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Mol Cell. 2015 Nov 5;60(3):374-84. doi: 10.1016/j.molcel.2015.09.009. Epub 2015 Oct 17.

Anionic Phospholipids Stabilize RecA Filament Bundles in Escherichia coli.

Author information

1
Department of Biochemistry, University of Wisconsin-Madison, Madison, WI 53706, USA.
2
Department of Chemistry, University of Wisconsin-Madison, Madison, WI 53706, USA; Theoretical Chemistry Institute, University of Wisconsin-Madison, Madison, WI 53706, USA.
3
Department of Biomedical Engineering, University of Wisconsin-Madison, Madison, WI 53706, USA.
4
Department of Biochemistry, University of Wisconsin-Madison, Madison, WI 53706, USA; Department of Chemistry, University of Wisconsin-Madison, Madison, WI 53706, USA; Department of Biomedical Engineering, University of Wisconsin-Madison, Madison, WI 53706, USA. Electronic address: weibel@biochem.wisc.edu.

Abstract

We characterize the interaction of RecA with membranes in vivo and in vitro and demonstrate that RecA binds tightly to the anionic phospholipids cardiolipin (CL) and phosphatidylglycerol (PG). Using computational models, we identify two regions of RecA that interact with PG and CL: (1) the N-terminal helix and (2) loop L2. Mutating these regions decreased the affinity of RecA to PG and CL in vitro. Using 3D super-resolution microscopy, we demonstrate that depleting Escherichia coli PG and CL altered the localization of RecA foci and hindered the formation of RecA filament bundles. Consequently, E. coli cells lacking aPLs fail to initiate a robust SOS response after DNA damage, indicating that the membrane acts as a scaffold for nucleating the formation of RecA filament bundles and plays an important role in the SOS response.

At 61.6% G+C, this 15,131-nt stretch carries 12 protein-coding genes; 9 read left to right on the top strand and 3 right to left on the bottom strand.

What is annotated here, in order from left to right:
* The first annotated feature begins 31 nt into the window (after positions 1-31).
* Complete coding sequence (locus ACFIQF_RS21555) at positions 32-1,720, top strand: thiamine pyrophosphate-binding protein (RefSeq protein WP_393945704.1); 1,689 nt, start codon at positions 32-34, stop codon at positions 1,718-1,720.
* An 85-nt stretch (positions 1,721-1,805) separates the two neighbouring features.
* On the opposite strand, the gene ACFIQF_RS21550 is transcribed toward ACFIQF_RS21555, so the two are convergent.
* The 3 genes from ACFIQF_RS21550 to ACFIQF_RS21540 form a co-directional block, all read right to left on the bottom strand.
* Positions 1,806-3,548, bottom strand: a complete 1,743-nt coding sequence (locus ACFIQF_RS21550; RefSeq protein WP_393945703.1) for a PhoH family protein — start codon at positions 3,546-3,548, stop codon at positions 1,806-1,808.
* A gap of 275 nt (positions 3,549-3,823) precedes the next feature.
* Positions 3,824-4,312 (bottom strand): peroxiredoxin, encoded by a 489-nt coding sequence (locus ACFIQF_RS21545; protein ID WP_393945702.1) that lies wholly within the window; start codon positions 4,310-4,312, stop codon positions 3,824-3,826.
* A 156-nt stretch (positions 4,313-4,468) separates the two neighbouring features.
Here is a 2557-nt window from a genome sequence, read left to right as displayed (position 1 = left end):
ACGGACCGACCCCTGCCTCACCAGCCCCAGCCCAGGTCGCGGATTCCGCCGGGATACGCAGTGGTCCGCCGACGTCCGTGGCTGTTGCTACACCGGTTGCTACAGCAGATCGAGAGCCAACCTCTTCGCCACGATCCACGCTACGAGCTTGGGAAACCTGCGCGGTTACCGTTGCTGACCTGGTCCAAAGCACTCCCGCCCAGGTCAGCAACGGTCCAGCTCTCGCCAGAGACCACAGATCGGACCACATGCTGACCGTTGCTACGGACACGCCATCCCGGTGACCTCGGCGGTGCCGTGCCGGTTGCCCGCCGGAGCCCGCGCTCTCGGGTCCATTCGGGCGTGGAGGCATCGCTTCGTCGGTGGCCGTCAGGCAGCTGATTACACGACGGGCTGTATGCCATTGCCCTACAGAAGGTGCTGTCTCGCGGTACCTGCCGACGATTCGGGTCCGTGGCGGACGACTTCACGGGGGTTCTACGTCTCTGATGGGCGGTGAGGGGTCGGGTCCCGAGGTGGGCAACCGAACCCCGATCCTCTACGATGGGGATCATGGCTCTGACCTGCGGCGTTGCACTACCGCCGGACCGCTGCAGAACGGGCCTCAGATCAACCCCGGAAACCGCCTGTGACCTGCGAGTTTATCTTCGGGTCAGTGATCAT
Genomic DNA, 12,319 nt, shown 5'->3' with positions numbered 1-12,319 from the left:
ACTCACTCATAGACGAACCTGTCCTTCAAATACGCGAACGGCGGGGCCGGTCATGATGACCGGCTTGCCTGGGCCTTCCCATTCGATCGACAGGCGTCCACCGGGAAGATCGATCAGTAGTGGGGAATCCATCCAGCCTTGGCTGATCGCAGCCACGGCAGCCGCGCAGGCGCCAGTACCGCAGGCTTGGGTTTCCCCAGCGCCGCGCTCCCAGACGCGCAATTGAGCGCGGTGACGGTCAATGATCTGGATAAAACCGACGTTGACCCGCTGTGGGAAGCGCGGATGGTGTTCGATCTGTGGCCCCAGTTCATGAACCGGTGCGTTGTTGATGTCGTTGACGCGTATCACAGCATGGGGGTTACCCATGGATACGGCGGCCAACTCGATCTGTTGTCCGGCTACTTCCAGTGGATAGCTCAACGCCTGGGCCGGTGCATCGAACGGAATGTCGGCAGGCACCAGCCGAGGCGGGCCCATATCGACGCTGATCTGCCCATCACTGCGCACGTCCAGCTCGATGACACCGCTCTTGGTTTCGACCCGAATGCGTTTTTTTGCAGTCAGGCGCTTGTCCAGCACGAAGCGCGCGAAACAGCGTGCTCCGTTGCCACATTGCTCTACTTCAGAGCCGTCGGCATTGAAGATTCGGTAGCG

PMID:
26481664
PMCID:
PMC4771187
DOI:
10.1016/j.molcel.2015.09.009
[Indexed for MEDLINE]
Free PMC Article

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